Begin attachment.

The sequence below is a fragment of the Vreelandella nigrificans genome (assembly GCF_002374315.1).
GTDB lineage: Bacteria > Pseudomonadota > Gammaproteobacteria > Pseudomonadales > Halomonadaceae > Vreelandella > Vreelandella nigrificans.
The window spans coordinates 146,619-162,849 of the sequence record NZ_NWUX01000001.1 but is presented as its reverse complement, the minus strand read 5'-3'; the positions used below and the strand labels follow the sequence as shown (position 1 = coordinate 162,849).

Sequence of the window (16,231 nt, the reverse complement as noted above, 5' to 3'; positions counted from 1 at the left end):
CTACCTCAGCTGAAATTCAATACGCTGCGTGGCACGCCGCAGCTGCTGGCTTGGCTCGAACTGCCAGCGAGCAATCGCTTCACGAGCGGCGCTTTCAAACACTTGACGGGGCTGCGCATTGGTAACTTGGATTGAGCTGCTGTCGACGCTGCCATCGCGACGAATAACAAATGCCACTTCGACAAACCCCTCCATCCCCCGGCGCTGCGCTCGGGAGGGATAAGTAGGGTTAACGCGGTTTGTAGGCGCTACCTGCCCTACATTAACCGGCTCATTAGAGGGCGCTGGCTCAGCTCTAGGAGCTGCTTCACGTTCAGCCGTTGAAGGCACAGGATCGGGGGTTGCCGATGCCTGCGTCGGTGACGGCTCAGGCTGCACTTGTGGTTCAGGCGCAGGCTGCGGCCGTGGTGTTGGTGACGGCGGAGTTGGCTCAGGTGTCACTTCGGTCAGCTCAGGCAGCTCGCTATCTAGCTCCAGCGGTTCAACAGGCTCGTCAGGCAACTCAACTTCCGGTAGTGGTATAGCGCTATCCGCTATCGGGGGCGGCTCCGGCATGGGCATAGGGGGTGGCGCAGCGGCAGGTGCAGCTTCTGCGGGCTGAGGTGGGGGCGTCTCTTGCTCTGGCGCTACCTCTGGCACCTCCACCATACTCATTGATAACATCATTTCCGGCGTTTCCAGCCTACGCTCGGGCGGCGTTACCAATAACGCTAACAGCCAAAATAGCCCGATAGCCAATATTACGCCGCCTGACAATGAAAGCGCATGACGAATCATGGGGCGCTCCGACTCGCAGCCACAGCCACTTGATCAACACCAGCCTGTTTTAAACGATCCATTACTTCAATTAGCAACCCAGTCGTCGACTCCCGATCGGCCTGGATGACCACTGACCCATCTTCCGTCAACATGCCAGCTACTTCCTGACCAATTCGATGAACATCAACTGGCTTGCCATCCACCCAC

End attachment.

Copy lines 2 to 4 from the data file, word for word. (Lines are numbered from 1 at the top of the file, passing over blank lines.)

GTDB lineage: Bacteria > Pseudomonadota > Gammaproteobacteria > Pseudomonadales > Halomonadaceae > Vreelandella > Vreelandella nigrificans.
The window spans coordinates 146,619-162,849 of the sequence record NZ_NWUX01000001.1 but is presented as its reverse complement, the minus strand read 5'-3'; the positions used below and the strand labels follow the sequence as shown (position 1 = coordinate 162,849).

Sequence of the window (16,231 nt, the reverse complement as noted above, 5' to 3'; positions counted from 1 at the left end):